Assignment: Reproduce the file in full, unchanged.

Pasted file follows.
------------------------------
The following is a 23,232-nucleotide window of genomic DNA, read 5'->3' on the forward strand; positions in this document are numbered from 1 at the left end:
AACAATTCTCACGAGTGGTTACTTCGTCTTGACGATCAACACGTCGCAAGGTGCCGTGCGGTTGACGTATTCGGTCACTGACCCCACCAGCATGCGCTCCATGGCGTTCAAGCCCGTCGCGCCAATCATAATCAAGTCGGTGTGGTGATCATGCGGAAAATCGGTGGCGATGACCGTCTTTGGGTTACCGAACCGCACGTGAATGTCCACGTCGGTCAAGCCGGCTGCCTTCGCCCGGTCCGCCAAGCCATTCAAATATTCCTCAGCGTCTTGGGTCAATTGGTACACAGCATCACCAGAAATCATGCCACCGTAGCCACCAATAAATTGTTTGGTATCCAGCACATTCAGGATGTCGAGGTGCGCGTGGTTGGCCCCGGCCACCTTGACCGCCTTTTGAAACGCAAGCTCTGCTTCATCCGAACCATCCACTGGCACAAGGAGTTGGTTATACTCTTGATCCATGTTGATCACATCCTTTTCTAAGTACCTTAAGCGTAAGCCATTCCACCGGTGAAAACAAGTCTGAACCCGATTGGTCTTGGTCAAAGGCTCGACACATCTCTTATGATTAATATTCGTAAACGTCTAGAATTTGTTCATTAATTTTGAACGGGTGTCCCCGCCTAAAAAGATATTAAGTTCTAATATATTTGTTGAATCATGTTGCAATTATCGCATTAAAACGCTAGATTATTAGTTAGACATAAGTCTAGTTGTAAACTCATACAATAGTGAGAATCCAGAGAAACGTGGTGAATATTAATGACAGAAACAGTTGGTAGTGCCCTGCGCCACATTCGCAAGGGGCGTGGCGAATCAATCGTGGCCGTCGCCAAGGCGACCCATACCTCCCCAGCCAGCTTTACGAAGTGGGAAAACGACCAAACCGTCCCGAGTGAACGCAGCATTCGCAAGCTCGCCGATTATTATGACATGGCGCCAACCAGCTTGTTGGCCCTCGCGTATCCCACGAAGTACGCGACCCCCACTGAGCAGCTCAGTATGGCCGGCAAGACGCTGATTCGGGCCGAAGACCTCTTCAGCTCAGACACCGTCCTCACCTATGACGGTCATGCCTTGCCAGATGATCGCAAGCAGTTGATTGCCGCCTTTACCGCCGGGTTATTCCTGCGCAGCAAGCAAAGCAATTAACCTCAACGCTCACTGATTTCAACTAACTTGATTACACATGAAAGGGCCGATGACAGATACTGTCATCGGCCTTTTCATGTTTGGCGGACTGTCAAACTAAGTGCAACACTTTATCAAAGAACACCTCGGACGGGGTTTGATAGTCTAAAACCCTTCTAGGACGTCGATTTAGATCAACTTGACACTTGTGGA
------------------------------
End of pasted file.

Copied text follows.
The following is a 23,232-nucleotide window of genomic DNA, read 5'->3' on the forward strand; positions in this document are numbered from 1 at the left end:
AACAATTCTCACGAGTGGTTACTTCGTCTTGACGATCAACACGTCGCAAGGTGCCGTGCGGTTGACGTATTCGGTCACTGACCCCACCAGCATGCGCTCCATGGCGTTCAAGCCCGTCGCGCCAATCATAATCAAGTCGGTGTGGTGATCATGCGGAAAATCGGTGGCGATGACCGTCTTTGGGTTACCGAACCGCACGTGAATGTCCACGTCGGTCAAGCCGGCTGCCTTCGCCCGGTCCGCCAAGCCATTCAAATATTCCTCAGCGTCTTGGGTCAATTGGTACACAGCATCACCAGAAATCATGCCACCGTAGCCACCAATAAATTGTTTGGTATCCAGCACATTCAGGATGTCGAGGTGCGCGTGGTTGGCCCCGGCCACCTTGACCGCCTTTTGAAACGCAAGCTCTGCTTCATCCGAACCATCCACTGGCACAAGGAGTTGGTTATACTCTTGATCCATGTTGATCACATCCTTTTCTAAGTACCTTAAGCGTAAGCCATTCCACCGGTGAAAACAAGTCTGAACCCGATTGGTCTTGGTCAAAGGCTCGACACATCTCTTATGATTAATATTCGTAAACGTCTAGAATTTGTTCATTAATTTTGAACGGGTGTCCCCGCCTAAAAAGATATTAAGTTCTAATATATTTGTTGAATCATGTTGCAATTATCGCATTAAAACGCTAGATTATTAGTTAGACATAAGTCTAGTTGTAAACTCATACAATAGTGAGAATCCAGAGAAACGTGGTGAATATTAATGACAGAAACAGTTGGTAGTGCCCTGCGCCACATTCGCAAGGGGCGTGGCGAATCAATCGTGGCCGTCGCCAAGGCGACCCATACCTCCCCAGCCAGCTTTACGAAGTGGGAAAACGACCAAACCGTCCCGAGTGAACGCAGCATTCGCAAGCTCGCCGATTATTATGACATGGCGCCAACCAGCTTGTTGGCCCTCGCGTATCCCACGAAGTACGCGACCCCCACTGAGCAGCTCAGTATGGCCGGCAAGACGCTGATTCGGGCCGAAGACCTCTTCAGCTCAGACACCGTCCTCACCTATGACGGTCATGCCTTGCCAGATGATCGCAAGCAGTTGATTGCCGCCTTTACCGCCGGGTTATTCCTGCGCAGCAAGCAAAGCAATTAACCTCAACGCTCACTGATTTCAACTAACTTGATTACACATGAAAGGGCCGATGACAGATACTGTCATCGGCCTTTTCATGTTTGGCGGACTGTCAAACTAAGTGCAACACTTTATCAAAGAACACCTCGGACGGGGTTTGATAGTCTAAAACCCTTCTAGGACGTCGATTTAGATCAACTTGACACTTGTGGA